Rounding Up Baltimore Comic Con, Small Press Expo, Brooklyn Book Festival + A Birthday Surprise From Alan Moore

Comics people have been incredibly busy as autumn sets in, and that means I’ve been busy keeping up with them and reporting on the shows that have been going on along the East Coast this September. Last year, I managed to attend most of them, so it seemed like a challenge to myself to take them on again in rapid succession.

That was tougher than I expected, but yielded some amazing experiences and plenty of big comics news. Then there was the personal reward of getting to see many of my friends in action and become exposed to all kinds of new comics and up and coming creators whose personal vision for comics really inspired me in what I do–spreading the word and trying to look ahead to see where the industry is headed.

So, within a three week period, I found myself covering Baltimore Comic Con, Small Press Expo, and Brooklyn Book Fair for Bleeding Cool as Senior New York Correspondent.

BALTIMORE COMIC CON:

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To start off with, there was Baltimore Comic Con, which is always a show that focuses on the art of comics making with a massive artists alley and plenty of significant panels to attend. I helped out reporting for Bleeding Cool on some of the big DC news of the hour: controversies over JH Williams III leaving Batwoman due to editorial changes he wasn’t comfortable with.

This put Dan Didio in the spotlight, and he made a speech in a DC panel that explained some of his perspective on the matter. You can find it here.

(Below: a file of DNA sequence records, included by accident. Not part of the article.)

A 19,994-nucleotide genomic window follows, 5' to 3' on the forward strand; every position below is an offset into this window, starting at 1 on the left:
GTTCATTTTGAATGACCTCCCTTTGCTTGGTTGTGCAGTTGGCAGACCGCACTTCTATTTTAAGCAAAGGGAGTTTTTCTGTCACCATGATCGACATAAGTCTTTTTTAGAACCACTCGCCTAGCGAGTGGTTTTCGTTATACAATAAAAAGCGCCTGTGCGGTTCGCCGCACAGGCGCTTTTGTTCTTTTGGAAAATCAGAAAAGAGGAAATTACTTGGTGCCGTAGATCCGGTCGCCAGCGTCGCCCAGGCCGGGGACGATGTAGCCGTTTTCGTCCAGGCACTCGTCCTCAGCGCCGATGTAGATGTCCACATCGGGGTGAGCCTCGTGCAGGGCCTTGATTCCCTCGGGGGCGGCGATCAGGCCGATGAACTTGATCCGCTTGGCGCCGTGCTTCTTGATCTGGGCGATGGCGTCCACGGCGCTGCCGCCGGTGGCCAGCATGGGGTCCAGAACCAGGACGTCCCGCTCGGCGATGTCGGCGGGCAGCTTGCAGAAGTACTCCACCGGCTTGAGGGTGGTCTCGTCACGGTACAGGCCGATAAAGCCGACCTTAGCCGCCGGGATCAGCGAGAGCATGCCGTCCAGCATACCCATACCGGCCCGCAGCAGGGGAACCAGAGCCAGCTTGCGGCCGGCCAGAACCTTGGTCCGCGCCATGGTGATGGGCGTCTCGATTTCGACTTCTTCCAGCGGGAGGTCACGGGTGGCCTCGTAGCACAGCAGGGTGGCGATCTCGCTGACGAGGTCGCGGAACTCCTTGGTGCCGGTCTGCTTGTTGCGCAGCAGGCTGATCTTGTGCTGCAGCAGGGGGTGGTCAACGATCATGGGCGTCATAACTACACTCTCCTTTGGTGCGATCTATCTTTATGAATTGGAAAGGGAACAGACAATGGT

There were also teasers in the DC panel from Jimmy Palmiotti and Amanda Conner about their upcoming Harley Quinn book. You can find that here.

I had the pleasure of reporting live on the Harvey Awards this year (big ups to Dean Haspiel for helping me get into the awards as a guest), and was delighted that Fiona Staples finally won a personal award for her work on Saga.

Plenty was going on in the Archie Comics/Red Circle panel, including announcements and teasers for Dean Haspiel and Mark Waid’s new series The Fox. You can find that and more here.

Brian Wood reflected on his life and career in indie comics and self-publishing versus working in the mainstream in this CBLDF panel.

Stellar writer Joe Hill busted out some anecdotes from his life, and also commented on the future of Locke & Key as it draws to a close, including upcoming projects with Gabriel Rodriguez in this spotlight panel.

IDW had one of the most intriguing panels of the con with a huge team of creators, many of them talking about working digitally with Monkeybrain and then moving into collected print editions with IDW. Highly recommended reading here if you’re a creator or follow creator-owned work.

But a big highlight of the con was working with award winning photographer Seth Kushner to do interviews with AMC’s Comic Book Men and with the legendary Joe Hill, complete with Seth’s photo portraits which turned even Joe Hill’s head.

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Baltimore Comic Con turned out to be even more epic than I had expected, but hanging out with Hang Dai studiomates Dean Haspiel, Seth Kushner, and Christa Cassano gave me an oasis from all the running around chasing stories. Thanks guys!

THE SMALL PRESS EXPO:

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The following weekend, it was onward to premier indie comics and small press show Small Press Expo in Bethesda, Maryland, where I was happy to be working with fellow Bleeding Cool reporter David Dissanayake to show the scope and impact of the Expo more fully at Bleeding Cool than had ever been done before in our “Glorious SPX” pieces.

I previewed some excellent SPX debuts in “Seven SPX Debuts That Are Like Crack” ahead of time here.

I worked with David to cover the Ignatz Awards here.

A panel with Dash Shaw and Frank Santoro on their new works Old School and Pompeii was a real window onto the creative process, from building up design to breaking comics down to their basics in quest of artistic voice.

Gary Panter reflected on works past and present, including literary adaptations he’s pursuing here.

Michael Kupperman and Sam Henderson painted a quixotic view of comedy in comics and kept us thoroughly entertained in their panel.